Local News

April 17, 2013

City School maintains programs, considers restorations

PLATTSBURGH — Plattsburgh City School District officials have proposed a 2013-14 budget that maintains all current programs and calls for no layoffs.

The $39.4 million spending plan, which has not yet been adopted by the School Board, carries a tax-levy increase of 2.49 percent.

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Though the district reported last month that it anticipated a $1.2 million deficit for the coming school year, City School Superintendent James “Jake” Short told the board at a recent meeting that increases in revenue allow the school to close the gap without cutting programs.

Under the state’s 2013-14 budget, the school will receive $591,586 more in state aid than was originally projected in Gov. Andrew Cuomo’s budget proposal.

“That delivered us from having to make any more of those dramatic cuts,” Short said at the meeting.

In addition, he has proposed putting $665,000 toward the spending plan from the district’s employee retirement reserve, a fund established to handle increases in Employee Retirement System costs.


Savings will also be realized through retirements, as the equivalent of one full-time secondary teaching position will be eliminated through attrition, and other retirees will be replaced at lower salaries.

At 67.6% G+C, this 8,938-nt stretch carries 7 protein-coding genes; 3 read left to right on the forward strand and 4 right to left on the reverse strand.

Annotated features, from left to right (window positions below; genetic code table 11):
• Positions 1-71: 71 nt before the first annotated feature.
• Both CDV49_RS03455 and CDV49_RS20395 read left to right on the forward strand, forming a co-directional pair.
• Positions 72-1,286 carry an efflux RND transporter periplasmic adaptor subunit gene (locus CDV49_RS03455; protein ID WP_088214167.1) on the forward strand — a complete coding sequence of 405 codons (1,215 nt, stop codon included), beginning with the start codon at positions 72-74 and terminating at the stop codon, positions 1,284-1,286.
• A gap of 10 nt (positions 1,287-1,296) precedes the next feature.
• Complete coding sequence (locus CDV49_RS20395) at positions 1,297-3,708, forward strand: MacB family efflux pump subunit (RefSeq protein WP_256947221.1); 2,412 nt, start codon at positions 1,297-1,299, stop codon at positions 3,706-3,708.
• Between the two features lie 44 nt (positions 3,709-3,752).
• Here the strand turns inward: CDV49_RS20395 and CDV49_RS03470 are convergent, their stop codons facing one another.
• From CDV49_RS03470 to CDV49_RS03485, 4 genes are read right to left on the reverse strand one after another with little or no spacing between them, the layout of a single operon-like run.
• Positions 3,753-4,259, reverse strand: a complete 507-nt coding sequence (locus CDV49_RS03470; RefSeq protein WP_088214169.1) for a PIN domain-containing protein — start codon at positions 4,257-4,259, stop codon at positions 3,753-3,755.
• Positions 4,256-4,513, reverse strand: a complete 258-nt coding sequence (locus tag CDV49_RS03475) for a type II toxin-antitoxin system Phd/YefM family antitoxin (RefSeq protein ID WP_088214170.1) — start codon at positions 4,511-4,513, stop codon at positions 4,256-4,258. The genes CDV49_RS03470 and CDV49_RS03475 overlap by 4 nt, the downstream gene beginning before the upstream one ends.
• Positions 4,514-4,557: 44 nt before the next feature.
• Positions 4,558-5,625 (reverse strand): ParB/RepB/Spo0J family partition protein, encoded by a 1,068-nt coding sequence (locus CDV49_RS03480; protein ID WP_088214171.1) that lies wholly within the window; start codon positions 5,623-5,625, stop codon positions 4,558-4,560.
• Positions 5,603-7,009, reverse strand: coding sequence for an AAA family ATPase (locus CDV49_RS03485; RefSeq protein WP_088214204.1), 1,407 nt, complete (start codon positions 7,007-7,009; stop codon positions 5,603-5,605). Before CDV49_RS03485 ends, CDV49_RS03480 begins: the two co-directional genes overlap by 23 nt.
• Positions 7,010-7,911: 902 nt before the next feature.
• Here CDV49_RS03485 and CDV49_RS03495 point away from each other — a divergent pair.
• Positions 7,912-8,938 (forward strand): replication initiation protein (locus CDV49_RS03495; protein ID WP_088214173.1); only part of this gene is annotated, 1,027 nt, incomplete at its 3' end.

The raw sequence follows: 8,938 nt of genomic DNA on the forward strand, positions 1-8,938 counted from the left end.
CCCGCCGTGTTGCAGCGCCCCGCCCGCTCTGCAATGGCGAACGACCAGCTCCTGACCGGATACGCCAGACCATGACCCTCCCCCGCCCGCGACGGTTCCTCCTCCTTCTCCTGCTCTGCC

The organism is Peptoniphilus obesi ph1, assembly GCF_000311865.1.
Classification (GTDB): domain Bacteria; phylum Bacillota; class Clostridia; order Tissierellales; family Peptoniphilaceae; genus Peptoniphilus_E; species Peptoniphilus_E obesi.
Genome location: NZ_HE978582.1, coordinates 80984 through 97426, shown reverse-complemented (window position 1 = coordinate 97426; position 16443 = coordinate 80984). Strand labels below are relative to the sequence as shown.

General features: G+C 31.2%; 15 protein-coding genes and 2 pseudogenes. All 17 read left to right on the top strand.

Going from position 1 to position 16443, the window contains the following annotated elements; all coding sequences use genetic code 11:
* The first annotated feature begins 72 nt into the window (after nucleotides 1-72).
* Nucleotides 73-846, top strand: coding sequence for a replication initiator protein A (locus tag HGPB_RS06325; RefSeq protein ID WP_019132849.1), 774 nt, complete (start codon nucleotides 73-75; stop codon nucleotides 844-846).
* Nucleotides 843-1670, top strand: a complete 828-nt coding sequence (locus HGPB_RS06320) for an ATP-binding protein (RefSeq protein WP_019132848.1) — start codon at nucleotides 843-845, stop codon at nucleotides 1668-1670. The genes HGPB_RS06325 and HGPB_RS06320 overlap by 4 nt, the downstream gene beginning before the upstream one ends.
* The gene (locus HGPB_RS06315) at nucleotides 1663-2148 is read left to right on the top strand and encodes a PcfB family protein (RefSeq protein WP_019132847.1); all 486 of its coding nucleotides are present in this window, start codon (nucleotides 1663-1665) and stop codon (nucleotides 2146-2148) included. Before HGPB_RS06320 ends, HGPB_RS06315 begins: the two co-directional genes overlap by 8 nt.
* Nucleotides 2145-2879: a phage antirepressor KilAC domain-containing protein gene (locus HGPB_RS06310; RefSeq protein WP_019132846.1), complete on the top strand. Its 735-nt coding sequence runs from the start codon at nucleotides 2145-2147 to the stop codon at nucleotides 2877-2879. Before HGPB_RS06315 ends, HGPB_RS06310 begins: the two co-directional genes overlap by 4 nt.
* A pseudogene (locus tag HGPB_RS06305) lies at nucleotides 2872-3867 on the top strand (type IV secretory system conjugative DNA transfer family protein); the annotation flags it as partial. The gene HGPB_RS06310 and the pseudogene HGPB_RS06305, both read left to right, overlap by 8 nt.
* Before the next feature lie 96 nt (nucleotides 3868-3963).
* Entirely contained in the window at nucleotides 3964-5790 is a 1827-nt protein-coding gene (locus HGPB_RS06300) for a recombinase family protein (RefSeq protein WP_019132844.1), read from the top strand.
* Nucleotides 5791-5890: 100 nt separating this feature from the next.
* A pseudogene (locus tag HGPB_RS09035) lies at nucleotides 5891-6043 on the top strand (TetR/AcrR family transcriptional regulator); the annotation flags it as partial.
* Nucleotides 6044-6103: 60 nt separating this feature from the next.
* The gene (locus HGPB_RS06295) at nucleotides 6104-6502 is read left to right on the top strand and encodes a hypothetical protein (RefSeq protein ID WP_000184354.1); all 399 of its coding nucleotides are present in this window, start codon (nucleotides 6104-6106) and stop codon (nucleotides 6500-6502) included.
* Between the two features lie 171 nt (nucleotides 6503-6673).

Short said the increase in state aid also allows the district to reduce its use of fund balance from $1.9 million to $1.7 million.

“If we can slowly become less reliant on that fund-balance reserve, we then take away our potential fiscal cliff,” he said.


During the public-comment portion at the start of the meeting, Bob Bunnell, a member of the Plattsburgh High School Gymnastics Support Group, urged the board to reinstate funding for the sport.

Eliminated last spring due to budget cuts, the PHS gymnastics team raised enough money to fund itself this school year.

Following Short’s budget briefing, board member Fred Wachtmeister said he would support increasing the tax levy, which is well under the district’s calculated 5.58 percent limit, as a means of restoring previously eliminated programs like gymnastics and field trips.

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